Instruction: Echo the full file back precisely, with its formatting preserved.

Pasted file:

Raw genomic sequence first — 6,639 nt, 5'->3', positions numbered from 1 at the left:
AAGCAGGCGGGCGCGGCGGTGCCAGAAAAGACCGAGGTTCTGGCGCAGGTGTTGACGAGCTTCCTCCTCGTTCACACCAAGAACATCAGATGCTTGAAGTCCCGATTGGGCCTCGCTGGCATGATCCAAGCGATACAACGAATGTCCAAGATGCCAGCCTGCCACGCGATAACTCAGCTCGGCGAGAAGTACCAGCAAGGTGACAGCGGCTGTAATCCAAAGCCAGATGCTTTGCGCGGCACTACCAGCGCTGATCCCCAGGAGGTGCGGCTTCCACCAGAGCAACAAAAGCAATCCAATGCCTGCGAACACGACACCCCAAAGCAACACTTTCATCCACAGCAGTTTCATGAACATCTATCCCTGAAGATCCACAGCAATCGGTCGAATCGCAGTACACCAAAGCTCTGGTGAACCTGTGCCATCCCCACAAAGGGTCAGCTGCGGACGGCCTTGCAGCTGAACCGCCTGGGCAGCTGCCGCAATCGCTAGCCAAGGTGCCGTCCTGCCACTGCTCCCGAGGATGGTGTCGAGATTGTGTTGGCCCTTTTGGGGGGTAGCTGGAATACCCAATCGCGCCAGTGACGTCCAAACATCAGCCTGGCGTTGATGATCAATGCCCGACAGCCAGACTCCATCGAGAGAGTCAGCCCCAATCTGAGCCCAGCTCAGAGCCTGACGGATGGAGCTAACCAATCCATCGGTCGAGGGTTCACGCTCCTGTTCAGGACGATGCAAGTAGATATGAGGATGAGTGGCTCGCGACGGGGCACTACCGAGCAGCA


Raw genomic sequence first — 6,639 nt, 5'->3', positions numbered from 1 at the left:
AAGCAGGCGGGCGCGGCGGTGCCAGAAAAGACCGAGGTTCTGGCGCAGGTGTTGACGAGCTTCCTCCTCGTTCACACCAAGAACATCAGATGCTTGAAGTCCCGATTGGGCCTCGCTGGCATGATCCAAGCGATACAACGAATGTCCAAGATGCCAGCCTGCCACGCGATAACTCAGCTCGGCGAGAAGTACCAGCAAGGTGACAGCGGCTGTAATCCAAAGCCAGATGCTTTGCGCGGCACTACCAGCGCTGATCCCCAGGAGGTGCGGCTTCCACCAGAGCAACAAAAGCAATCCAATGCCTGCGAACACGACACCCCAAAGCAACACTTTCATCCACAGCAGTTTCATGAACATCTATCCCTGAAGATCCACAGCAATCGGTCGAATCGCAGTACACCAAAGCTCTGGTGAACCTGTGCCATCCCCACAAAGGGTCAGCTGCGGACGGCCTTGCAGCTGAACCGCCTGGGCAGCTGCCGCAATCGCTAGCCAAGGTGCCGTCCTGCCACTGCTCCCGAGGATGGTGTCGAGATTGTGTTGGCCCTTTTGGGGGGTAGCTGGAATACCCAATCGCGCCAGTGACGTCCAAACATCAGCCTGGCGTTGATGATCAATGCCCGACAGCCAGACTCCATCGAGAGAGTCAGCCCCAATCTGAGCCCAGCTCAGAGCCTGACGGATGGAGCTAACCAATCCATCGGTCGAGGGTTCACGCTCCTGTTCAGGACGATGCAAGTAGATATGAGGATGAGTGGCTCGCGACGGGGCACTACCGAGCAGCA